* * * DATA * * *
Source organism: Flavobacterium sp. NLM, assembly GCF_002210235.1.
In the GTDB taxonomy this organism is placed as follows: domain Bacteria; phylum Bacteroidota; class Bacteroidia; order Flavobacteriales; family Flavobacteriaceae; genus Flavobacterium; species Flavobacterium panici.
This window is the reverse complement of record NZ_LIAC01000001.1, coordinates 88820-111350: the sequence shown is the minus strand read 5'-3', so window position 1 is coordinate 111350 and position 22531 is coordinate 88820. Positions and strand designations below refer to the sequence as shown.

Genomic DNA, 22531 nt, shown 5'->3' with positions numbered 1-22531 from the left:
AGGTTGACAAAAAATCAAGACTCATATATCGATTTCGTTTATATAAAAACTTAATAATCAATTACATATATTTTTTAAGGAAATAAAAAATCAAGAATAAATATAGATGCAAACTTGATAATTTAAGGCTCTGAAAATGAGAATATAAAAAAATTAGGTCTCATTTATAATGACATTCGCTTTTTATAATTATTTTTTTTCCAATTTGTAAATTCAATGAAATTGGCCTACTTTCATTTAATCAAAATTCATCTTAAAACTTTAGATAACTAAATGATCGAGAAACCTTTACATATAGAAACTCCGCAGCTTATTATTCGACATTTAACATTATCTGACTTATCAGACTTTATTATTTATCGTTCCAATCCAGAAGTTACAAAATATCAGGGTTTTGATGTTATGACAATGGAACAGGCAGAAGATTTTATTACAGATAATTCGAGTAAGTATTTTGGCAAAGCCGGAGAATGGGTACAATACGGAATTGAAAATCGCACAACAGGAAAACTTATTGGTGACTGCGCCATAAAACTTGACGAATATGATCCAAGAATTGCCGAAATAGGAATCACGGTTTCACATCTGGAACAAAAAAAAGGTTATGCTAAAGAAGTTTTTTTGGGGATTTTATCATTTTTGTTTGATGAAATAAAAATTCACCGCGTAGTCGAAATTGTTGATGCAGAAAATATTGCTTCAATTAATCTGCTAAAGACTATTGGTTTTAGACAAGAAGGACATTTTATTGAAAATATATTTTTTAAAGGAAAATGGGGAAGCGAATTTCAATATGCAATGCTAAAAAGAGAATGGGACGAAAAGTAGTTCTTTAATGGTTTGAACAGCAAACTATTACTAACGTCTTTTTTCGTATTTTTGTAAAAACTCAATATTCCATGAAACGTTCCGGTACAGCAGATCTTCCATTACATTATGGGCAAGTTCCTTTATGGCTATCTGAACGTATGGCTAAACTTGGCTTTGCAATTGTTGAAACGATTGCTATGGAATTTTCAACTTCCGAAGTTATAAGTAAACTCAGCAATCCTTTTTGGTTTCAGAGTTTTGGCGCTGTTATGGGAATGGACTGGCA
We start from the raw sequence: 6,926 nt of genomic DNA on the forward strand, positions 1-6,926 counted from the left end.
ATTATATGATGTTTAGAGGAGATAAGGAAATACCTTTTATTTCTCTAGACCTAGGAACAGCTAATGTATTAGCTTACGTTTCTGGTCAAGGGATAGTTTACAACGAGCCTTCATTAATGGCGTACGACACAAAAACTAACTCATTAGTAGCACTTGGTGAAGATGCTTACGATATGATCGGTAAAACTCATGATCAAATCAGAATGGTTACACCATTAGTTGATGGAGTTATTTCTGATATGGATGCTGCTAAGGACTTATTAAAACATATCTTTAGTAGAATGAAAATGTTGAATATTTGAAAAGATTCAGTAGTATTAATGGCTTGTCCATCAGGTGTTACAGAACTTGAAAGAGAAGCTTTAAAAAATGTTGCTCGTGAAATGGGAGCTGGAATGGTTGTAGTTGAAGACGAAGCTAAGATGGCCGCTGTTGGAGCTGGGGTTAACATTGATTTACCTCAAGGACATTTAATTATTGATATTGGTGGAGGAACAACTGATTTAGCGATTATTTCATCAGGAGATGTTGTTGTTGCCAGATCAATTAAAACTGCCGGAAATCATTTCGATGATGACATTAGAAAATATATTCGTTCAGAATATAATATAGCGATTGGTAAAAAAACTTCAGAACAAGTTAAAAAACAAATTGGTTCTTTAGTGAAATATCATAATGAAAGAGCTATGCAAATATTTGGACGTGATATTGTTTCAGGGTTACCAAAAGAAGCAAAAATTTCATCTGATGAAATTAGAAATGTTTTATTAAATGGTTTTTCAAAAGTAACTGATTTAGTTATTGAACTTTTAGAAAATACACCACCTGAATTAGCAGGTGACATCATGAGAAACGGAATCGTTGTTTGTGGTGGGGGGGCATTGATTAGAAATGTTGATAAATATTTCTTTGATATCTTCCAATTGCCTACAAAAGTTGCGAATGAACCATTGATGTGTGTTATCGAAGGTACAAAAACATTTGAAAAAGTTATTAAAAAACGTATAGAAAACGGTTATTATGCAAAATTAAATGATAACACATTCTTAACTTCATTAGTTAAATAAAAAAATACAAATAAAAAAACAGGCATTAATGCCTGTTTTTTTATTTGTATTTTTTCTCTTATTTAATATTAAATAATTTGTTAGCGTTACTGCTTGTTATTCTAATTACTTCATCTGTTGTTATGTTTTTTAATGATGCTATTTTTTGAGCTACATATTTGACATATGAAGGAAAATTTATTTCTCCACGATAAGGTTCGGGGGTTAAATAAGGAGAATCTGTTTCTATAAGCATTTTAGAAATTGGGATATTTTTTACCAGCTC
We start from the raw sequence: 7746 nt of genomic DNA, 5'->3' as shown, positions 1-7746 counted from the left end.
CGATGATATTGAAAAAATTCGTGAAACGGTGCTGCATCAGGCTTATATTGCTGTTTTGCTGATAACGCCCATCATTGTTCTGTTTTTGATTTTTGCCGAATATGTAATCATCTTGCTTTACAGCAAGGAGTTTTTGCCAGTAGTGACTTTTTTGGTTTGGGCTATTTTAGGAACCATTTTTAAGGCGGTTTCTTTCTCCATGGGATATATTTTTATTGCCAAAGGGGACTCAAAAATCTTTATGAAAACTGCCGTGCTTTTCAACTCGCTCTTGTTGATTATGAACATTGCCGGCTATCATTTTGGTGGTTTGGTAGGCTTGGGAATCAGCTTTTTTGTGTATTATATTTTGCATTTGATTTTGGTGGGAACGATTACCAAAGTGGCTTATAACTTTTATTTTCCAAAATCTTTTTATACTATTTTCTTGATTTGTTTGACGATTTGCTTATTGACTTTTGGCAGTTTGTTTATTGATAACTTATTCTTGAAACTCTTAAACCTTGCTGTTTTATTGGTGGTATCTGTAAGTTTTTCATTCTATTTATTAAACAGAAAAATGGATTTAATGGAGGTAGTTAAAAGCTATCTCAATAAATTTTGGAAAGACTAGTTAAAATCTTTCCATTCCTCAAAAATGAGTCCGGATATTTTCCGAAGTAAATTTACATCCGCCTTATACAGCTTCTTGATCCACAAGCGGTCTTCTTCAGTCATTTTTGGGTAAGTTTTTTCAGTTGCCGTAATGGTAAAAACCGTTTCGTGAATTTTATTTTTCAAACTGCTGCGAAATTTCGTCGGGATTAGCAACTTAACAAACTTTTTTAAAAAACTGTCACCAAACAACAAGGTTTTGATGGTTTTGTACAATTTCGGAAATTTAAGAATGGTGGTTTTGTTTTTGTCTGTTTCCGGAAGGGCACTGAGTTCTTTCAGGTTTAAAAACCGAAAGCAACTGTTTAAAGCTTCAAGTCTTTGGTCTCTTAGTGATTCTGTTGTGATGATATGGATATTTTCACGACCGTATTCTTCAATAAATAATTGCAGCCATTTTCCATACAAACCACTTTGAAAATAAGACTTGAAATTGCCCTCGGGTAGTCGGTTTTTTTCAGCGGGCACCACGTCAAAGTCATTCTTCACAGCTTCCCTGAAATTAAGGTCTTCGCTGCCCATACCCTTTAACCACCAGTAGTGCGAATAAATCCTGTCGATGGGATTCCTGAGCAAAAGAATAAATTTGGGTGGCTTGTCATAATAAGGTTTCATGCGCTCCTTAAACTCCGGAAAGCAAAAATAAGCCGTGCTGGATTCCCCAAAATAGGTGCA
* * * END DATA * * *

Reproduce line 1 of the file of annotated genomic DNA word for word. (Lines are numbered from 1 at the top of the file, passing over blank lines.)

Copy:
Source organism: Flavobacterium sp. NLM, assembly GCF_002210235.1.